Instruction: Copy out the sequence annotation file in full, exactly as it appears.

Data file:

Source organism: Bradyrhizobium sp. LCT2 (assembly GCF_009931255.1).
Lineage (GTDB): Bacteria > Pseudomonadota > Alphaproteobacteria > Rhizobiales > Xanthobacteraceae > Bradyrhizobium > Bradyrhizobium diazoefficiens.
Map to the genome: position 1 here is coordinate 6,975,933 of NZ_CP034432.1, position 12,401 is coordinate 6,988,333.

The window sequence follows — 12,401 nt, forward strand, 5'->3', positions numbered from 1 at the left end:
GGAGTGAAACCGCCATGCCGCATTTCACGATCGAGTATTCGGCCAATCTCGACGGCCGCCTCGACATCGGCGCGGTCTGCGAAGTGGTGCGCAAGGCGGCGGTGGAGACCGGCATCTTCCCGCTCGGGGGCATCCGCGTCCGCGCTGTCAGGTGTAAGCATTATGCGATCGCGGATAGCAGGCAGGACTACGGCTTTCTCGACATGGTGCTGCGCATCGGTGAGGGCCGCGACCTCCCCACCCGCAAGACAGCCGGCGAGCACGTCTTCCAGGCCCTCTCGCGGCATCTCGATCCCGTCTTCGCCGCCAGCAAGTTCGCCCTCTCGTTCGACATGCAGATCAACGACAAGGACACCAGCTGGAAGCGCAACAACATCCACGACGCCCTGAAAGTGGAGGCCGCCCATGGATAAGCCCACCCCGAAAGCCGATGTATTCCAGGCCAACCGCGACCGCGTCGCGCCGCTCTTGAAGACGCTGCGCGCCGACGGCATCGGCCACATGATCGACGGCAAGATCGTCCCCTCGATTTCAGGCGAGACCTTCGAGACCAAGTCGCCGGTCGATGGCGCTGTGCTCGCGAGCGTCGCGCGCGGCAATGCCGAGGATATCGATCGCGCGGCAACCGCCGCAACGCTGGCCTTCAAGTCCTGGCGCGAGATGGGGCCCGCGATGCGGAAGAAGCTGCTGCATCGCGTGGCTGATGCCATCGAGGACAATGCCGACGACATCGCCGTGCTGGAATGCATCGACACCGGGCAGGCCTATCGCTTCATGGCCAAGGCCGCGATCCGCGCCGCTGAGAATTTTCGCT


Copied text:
Source organism: Bradyrhizobium sp. LCT2 (assembly GCF_009931255.1).
Lineage (GTDB): Bacteria > Pseudomonadota > Alphaproteobacteria > Rhizobiales > Xanthobacteraceae > Bradyrhizobium > Bradyrhizobium diazoefficiens.
Map to the genome: position 1 here is coordinate 6,975,933 of NZ_CP034432.1, position 12,401 is coordinate 6,988,333.

The window sequence follows — 12,401 nt, forward strand, 5'->3', positions numbered from 1 at the left end:
GGAGTGAAACCGCCATGCCGCATTTCACGATCGAGTATTCGGCCAATCTCGACGGCCGCCTCGACATCGGCGCGGTCTGCGAAGTGGTGCGCAAGGCGGCGGTGGAGACCGGCATCTTCCCGCTCGGGGGCATCCGCGTCCGCGCTGTCAGGTGTAAGCATTATGCGATCGCGGATAGCAGGCAGGACTACGGCTTTCTCGACATGGTGCTGCGCATCGGTGAGGGCCGCGACCTCCCCACCCGCAAGACAGCCGGCGAGCACGTCTTCCAGGCCCTCTCGCGGCATCTCGATCCCGTCTTCGCCGCCAGCAAGTTCGCCCTCTCGTTCGACATGCAGATCAACGACAAGGACACCAGCTGGAAGCGCAACAACATCCACGACGCCCTGAAAGTGGAGGCCGCCCATGGATAAGCCCACCCCGAAAGCCGATGTATTCCAGGCCAACCGCGACCGCGTCGCGCCGCTCTTGAAGACGCTGCGCGCCGACGGCATCGGCCACATGATCGACGGCAAGATCGTCCCCTCGATTTCAGGCGAGACCTTCGAGACCAAGTCGCCGGTCGATGGCGCTGTGCTCGCGAGCGTCGCGCGCGGCAATGCCGAGGATATCGATCGCGCGGCAACCGCCGCAACGCTGGCCTTCAAGTCCTGGCGCGAGATGGGGCCCGCGATGCGGAAGAAGCTGCTGCATCGCGTGGCTGATGCCATCGAGGACAATGCCGACGACATCGCCGTGCTGGAATGCATCGACACCGGGCAGGCCTATCGCTTCATGGCCAAGGCCGCGATCCGCGCCGCTGAGAATTTTCGCT